Start of the killing
Historically elephants have been killed by humans for subsistence. Tons of meat on every single adult individual lured people's attention since millenia and over the time many hunting and trapping methods have been devoloped.
The breakthrough in elephant's hunting came when firearms have been imported to Africa and when the continent has been commercially linked with the rest of the world – by Arab or Swahili traders (often slave traders), Portugese sailers and later European colonists. Elephants served no longer only as a source of meat with their ivory as by-product (belonging to local rulers), but became more and more targetted dominantly for their tusks. The international and intercontinental ivory trade appeared and nowadays vast majority, if not all elephants, are being killed primarily for their ivory bearing tusks.
Who is a forest poacher?
Home-made weapons and traps gave their way to more efficient and easily accessible firearms - very often from military provenience.
Poaching in Central Africa, particularly its western part, takes place in both environment: vast tracts of equatorial forests of Cameroon, Gabon, CAR, Republic of Congo, DRC and the open savannahs of northern Cameroon, southern Chad and northern CAR. Usual modus operandi of poachers in these extremelly different landscapes varies. In the dense rainforests there is usually a very numerous „community“ of locally based poachers hunting in the vicinity of their home.
Poaching is often a few-days endeavour of one or few men tracking elephants in the forests around their village or along the public or logging roads. Some of these men keep doing their job or another activity (agriculture, fishing, commerce, bureaucratic or military career) and venture out to the forest when conditions are good and guns and ammunition available. It is common that these people do not own their weapons but rent them from the owners (usually ivory traffickers themselves) and are supposed to pay the „rent“ back in cash (from the bushmeat sale) or directly in the form of ivory. Many of these poachers are extremelly poor and are in debt towards the owners of the gun. Nowadays, given the rise of ivory prices, even females and little baby elephants are being killed for their tiny tusks.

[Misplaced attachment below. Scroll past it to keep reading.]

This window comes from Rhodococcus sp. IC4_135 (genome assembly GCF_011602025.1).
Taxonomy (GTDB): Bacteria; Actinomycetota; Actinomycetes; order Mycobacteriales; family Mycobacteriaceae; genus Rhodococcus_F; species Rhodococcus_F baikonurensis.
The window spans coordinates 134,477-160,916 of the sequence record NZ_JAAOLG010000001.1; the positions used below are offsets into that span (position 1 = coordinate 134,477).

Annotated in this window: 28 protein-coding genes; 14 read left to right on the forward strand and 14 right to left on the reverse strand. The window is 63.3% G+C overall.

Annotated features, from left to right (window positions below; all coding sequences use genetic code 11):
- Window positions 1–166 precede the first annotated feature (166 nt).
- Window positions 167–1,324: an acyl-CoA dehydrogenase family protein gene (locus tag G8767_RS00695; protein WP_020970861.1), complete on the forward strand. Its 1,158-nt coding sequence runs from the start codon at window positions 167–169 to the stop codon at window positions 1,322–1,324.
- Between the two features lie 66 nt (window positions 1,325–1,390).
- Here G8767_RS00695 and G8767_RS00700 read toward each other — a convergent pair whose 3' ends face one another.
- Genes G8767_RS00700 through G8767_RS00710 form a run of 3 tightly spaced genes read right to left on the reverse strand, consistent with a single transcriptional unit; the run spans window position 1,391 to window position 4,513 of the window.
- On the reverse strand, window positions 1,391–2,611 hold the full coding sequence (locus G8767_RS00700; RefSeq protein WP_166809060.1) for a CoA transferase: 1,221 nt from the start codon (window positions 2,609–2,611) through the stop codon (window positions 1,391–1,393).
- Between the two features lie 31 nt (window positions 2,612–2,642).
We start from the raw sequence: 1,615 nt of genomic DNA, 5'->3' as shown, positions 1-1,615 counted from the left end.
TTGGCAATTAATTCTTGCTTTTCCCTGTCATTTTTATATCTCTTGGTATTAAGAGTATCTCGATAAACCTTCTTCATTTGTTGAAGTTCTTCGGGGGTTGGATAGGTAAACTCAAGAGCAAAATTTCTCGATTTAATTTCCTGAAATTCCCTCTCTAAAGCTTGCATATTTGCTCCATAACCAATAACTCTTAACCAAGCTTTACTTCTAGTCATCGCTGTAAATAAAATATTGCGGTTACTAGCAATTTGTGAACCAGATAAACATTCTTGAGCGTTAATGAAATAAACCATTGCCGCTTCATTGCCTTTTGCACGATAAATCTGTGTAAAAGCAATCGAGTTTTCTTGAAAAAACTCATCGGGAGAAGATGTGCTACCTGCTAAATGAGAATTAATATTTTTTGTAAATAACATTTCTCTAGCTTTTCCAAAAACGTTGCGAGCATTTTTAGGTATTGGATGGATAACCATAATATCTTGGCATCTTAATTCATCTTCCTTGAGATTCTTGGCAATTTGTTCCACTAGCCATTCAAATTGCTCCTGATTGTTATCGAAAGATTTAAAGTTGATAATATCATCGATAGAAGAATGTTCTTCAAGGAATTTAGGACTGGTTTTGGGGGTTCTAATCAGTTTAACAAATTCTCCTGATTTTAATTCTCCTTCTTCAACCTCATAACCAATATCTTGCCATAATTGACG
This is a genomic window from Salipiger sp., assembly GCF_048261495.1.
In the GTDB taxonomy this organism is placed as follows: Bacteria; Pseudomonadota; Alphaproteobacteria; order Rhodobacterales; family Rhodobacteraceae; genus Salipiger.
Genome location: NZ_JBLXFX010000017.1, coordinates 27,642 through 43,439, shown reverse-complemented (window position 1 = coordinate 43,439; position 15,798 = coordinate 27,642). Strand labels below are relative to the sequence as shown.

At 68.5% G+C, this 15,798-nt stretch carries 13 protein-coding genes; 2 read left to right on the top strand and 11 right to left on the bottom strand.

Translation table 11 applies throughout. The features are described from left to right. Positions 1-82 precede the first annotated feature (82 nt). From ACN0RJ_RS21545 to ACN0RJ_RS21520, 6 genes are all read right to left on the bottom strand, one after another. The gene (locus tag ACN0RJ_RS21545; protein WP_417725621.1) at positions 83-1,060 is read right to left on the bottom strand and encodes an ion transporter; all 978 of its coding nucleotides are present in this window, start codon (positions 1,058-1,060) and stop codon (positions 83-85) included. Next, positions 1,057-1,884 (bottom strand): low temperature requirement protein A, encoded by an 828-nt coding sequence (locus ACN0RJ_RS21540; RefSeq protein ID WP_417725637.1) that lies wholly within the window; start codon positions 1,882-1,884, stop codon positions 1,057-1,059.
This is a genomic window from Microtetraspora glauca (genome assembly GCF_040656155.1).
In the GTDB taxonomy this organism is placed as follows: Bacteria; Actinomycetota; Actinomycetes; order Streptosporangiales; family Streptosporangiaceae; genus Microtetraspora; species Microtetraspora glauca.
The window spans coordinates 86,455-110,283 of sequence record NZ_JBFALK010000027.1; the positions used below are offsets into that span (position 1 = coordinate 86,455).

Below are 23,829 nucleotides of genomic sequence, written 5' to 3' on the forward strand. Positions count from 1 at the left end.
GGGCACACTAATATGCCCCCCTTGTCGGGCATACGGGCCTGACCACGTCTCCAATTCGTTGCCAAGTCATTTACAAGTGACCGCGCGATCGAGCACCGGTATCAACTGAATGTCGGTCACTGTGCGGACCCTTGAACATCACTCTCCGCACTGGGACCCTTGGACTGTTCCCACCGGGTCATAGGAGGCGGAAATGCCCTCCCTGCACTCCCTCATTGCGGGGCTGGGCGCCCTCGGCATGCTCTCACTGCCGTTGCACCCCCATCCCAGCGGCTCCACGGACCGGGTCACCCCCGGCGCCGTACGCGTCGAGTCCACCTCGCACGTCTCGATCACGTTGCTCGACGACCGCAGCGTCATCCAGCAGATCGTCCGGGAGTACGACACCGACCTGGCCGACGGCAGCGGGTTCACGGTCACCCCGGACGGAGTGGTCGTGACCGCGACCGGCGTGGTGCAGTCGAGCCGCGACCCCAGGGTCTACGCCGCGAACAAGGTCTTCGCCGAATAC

Mounted mass killers
In the savannahs and Sahel belt of Central Africa the situation may look different. Due to long migrations of the elephants, the scarcity of their remaining population pockets and the open terrain, the poachers are generally more specialized and need to be mobile in time and space. They are often non-locals, but from another region or even country (for instance the originally Sudanese militias Janjaweed hunting today in the whole subregion) and travel far to get the ivory. These bands of poachers are usually well organised and also far more dangerous when it comes to a contact with wildlife rangers or any undesired witness. Given the fact these poachers come from far away, they need some guidance and assistance in scouting the field by local people. The poachers usually use horses or camels for transport and have access to military weapons from looted stocks or given by their bosses.
No matter region and place, both forest and bush elephants usually die in bullet fire and some of them do not die instantly. Beside many injured elephants which escape and heal, there are many who suffer for hours, days or weeks before they finally pass away.
Wasting 6 tons of meat
Usually the poachers only** focus on ivory** and abandon the rest of the elephant's body intact. Machetes and axes are usually being used for removing the tusks from the skull. When local nearby living people are aware (or purposelly informed about the meat by poachers, as a form of „bribe for silence“) about the presence of the dead elephants they collect the meat for food or sale, leaving the poaching place in mayhem, trampled, polluted, altered in many ways, without any solid chance for wildlife rangers and conservationists to later find out any details about the poaching and get further evidence against the criminals.
Very thorough and up-to-date details about African elephant poaching is accesible in the paper: Ivory's curse, The militarization and professionalization of poaching in Africa, Varun Vira & Thomas Ewing, 2014.
More images on this topic will follow next time in a photo-gallery.
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